Hey there! Welcome to our very first InPsychful Answers blogpost where we bring you information about the Psychology field mainly from a Singapore context. We are at the halfway mark of 2019, it’s time to get work done if you have not managed to accomplish your 2019 New Year resolution! I am not entirely sure if you are aware, but June also happens to be the Pride Month. In fact, in conjunction with Pride Month, Singapore will be holding its annual Pink Dot SG event on the 29th of this month!
Pink Dot SG, a non-profit movement at its eleventh edition (since it started in 2009) aims to spread the message about the freedom to love. One of the goals of Pink Dot SG is to promote openness and acceptance of the LGBTQ (Lesbian, Gay, Bisexual, Transgender and Questioning/Queer) community and to encourage greater understanding between the community and their families and friends.
During its first edition in 2009, Pink Dot SG only managed to garner a small crowd of 2,500 people and it has since grown more than 10 times the initial size to a whooping 28,000 attendees in 2015. Despite the roaring success of Pink Dot SG, homophobia – negative feelings towards homosexuality – is still strongly prevalent in Singapore. Thus, in today’s episode of InPsychful Answers, we will be touching on the topic of mental health within the LGBTQ community.
Reuters Health reported that LGBTQ adolescents are three times more likely than heterosexual kids of the same age to commit suicide. It is believed that these youths are at a higher risk of displaying self-threatening behaviors, primarily because of the social stigmatization they face and the inability to accept themselves for who they really are. These self-threatening behaviors might lead to depression and anxiety disorders and it could eventually lead to suicidal behavior when left untreated.
“One of the biggest contributing factors to the higher rates of mental health challenges amongst the LGBT community comes from the discrimination that they face, be it verbal, physical or emotional.”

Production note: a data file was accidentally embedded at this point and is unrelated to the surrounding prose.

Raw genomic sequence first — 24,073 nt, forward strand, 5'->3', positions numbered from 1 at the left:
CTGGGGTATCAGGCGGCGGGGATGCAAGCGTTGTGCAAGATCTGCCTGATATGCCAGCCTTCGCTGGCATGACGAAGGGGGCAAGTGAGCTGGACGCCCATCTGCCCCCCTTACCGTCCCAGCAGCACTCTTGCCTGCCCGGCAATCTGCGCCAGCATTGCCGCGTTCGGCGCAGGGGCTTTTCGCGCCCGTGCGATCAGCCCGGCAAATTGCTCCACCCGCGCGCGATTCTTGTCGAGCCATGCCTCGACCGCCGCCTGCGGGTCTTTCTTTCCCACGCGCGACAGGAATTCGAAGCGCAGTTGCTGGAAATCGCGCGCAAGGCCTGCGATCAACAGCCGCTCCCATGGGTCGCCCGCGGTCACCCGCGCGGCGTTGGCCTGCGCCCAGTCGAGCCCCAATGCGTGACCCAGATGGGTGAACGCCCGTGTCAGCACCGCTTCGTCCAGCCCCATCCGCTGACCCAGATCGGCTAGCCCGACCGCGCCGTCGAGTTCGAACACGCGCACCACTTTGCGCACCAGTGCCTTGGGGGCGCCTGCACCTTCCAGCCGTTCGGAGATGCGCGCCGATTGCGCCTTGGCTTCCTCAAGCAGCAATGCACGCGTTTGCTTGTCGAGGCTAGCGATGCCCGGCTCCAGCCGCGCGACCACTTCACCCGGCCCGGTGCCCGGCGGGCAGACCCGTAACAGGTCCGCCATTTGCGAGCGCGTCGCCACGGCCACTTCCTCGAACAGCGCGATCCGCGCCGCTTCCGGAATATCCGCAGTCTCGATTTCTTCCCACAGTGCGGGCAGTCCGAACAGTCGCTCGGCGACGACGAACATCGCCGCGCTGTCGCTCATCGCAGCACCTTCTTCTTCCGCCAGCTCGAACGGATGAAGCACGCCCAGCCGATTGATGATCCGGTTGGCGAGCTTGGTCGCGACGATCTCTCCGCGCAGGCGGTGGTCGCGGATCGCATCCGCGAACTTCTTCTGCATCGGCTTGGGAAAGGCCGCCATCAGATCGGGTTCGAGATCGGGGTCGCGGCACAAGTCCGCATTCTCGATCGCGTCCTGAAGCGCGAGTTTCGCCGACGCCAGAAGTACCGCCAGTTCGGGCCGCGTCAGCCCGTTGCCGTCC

One of the biggest contributing factors to the higher rates of mental health challenges amongst the LGBT community comes from the discrimination that they face, be it verbal, physical or emotional. Not only does the discrimination comes from the society, in many cases it also comes from their own family and friends. Religion might also play an exacerbating role in some cases.
These individuals struggle with accepting themselves. When they find themselves in a situation where their feelings and thoughts are not aligned with their parents, their friends and even the society’s, confusion and shame might set in.
These adolescents are confused between who they are and who they are told to be. Having been told by the prevailing narrative that boys should only develop feelings for girls and not boys, they will inevitably be stressed and worried about being the odd one out. They might go around comparing themselves with other heterosexual children and think of themselves as being different. They will be paranoid that their parents, friends and religion will find out that they are homosexual/bisexual/transsexual and will not be willing to accept them for who they are.
“We do not know the mental and emotional turmoil that the LGBTQ community go through in their lives. Hence, it is important that we provide them with a support system where they can hold lean upon and seek advice from.”
Many of us have seen our friends go through the different stages of self-acceptance and most of them took a long time to accept who they are. We do not know the mental and emotional turmoil that the LGBTQ community go through in their lives. Hence, it is important that we provide them with a support system where they can hold lean upon and seek advice from. If you feel like someone in your life or even you yourself need some form of advice or help, please do see a LGBT friendly mental health professional (like InPsychful).
We are all humans aren’t we, so why don’t we all be more open and accepting to others? Together we can build an inclusive and loving society for all Singaporeans. Till next time!
Your Friendly Intern
Carroll, L. (2018, October 10). LGBT youth at higher risk for suicide attempts. Retrieved from https://www.channelnewsasia.com/news/health/lgbt-youth-at-higher-risk-for-suicide-attempts-10805166